Kaleo is an Icelandic indie pop / rock / folk band established in 2012 and their first major public appearance Iceland. Firmly a phenomenon in their home country of Iceland, the four-piece band Kaleo is set to descend upon foreign shores in 2015, bringing their gorgeous blend of folk, blues, country, and rock to a wider mainstream audience in America. Best friends since attending elementary school in the small town outside of Reykjavik, the band began playing together at the age of 17. They named the band Kaleo, which means “the sound” in Hawaiian.  Kaleo has since moved to Austin, TX. (Source:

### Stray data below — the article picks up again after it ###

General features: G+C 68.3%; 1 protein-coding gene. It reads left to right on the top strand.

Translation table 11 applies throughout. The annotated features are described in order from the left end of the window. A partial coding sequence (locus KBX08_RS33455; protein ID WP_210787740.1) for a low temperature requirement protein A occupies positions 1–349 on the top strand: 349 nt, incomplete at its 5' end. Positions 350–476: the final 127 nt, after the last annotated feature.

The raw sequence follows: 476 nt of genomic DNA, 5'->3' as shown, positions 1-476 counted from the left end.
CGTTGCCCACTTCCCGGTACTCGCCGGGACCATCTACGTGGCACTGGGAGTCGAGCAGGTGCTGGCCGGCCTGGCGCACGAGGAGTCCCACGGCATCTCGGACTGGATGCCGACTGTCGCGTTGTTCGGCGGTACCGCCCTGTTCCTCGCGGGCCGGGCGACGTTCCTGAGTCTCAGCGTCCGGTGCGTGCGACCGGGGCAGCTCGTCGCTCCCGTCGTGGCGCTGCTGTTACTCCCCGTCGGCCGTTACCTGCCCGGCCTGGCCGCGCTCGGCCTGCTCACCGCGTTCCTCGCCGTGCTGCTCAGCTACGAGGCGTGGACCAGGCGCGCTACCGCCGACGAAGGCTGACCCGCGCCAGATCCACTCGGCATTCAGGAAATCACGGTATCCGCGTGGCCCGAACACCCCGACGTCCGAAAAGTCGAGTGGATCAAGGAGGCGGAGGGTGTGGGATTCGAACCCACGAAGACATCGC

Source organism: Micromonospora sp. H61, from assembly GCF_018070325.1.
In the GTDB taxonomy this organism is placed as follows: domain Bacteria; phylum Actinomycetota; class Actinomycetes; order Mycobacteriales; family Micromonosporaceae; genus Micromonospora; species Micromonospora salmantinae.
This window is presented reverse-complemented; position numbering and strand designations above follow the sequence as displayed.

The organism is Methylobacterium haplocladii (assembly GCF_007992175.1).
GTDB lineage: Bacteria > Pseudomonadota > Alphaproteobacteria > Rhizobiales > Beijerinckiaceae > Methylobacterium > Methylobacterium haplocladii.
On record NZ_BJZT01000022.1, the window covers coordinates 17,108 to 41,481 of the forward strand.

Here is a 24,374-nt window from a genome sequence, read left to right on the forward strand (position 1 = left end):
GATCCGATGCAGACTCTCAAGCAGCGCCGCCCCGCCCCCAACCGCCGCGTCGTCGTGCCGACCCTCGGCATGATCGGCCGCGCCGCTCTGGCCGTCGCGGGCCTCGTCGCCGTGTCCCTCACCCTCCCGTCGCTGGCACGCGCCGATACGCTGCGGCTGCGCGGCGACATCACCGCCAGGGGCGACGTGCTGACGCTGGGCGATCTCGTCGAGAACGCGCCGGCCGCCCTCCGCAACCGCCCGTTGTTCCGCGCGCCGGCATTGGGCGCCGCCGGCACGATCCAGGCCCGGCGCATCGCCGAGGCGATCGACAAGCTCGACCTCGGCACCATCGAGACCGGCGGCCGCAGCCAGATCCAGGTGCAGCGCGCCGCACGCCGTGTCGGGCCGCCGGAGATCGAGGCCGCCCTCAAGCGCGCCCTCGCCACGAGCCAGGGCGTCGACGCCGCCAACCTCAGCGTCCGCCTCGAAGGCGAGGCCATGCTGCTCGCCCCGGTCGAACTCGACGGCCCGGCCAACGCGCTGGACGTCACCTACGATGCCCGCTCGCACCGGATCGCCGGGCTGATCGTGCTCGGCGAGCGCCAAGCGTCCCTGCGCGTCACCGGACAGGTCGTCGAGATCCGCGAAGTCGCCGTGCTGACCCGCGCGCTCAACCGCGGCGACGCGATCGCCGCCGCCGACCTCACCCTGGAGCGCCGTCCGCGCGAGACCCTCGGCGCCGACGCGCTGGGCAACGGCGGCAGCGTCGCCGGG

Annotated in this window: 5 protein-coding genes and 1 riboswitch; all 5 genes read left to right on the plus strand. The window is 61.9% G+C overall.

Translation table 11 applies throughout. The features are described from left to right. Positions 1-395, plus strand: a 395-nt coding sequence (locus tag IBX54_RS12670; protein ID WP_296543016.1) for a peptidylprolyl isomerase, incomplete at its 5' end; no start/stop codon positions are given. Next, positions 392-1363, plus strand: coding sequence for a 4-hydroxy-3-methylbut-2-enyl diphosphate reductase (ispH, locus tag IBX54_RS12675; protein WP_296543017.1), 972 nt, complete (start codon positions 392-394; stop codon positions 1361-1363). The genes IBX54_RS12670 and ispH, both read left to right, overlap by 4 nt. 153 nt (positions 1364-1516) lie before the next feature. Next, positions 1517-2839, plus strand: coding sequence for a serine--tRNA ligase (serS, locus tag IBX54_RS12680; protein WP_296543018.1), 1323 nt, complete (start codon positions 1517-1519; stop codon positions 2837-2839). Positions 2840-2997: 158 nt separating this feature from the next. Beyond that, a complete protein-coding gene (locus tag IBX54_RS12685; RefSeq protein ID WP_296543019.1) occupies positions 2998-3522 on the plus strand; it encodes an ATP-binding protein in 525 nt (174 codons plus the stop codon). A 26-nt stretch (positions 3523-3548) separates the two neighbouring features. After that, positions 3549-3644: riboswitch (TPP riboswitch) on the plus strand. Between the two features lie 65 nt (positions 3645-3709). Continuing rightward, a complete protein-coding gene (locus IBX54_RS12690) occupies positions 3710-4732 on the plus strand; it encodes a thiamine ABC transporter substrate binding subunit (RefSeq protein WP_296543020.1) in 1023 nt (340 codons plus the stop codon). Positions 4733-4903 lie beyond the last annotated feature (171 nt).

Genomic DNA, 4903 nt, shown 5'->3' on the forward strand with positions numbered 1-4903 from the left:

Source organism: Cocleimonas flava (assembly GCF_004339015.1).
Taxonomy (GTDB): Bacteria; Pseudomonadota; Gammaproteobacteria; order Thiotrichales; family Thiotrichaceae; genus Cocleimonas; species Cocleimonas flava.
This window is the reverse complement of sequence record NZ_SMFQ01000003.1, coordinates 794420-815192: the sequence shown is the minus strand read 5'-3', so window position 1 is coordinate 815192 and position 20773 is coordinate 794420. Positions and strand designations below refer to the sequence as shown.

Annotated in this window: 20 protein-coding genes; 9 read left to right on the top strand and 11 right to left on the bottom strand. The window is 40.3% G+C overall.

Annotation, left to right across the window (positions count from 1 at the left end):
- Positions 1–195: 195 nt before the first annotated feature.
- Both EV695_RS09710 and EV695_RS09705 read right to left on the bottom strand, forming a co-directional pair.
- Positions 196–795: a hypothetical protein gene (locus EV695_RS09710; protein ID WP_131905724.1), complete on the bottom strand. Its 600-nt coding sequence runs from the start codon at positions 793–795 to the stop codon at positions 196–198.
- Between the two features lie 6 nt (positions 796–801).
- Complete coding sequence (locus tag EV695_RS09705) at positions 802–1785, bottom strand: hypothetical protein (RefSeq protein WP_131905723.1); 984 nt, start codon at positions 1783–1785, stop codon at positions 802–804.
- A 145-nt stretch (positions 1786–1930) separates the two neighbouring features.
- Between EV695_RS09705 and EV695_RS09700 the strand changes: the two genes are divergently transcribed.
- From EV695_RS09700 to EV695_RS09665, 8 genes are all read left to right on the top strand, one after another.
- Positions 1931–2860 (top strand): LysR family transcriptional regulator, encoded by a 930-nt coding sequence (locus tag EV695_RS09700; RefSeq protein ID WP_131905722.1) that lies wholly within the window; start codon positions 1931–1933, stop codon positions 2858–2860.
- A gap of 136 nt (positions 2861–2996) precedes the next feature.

[…]You and me together riding into the sun 
Live without care, with the wind in my hair 
Driving through the desert, yeah I’ll go anywhere 
Take me where the wheels take me, far away 
Wheels take me, I can’t stay 
Wheels take, any place today 
Imagine myself in an automobile 
a hundred miles an hour if you know how I feel. 
Alone with my mind, leave my worries behind 
I might even reach the border, it’s just a matter of time 
I said take me where the wheels take me, far away. 
Wheels take me, can’t stay. 
Wheels take me, any place today. 
Ohh I’m going to San Diego, here I come. 
San Fransisco, it won’t be long. 
Sacramento, yeah in the sun. I just might go 
I said I’m going to San Diego and San Jose 
San Francisco and hang by the bay 
Sacramento, yeah all the way I just might go 
all the way to Mexico oho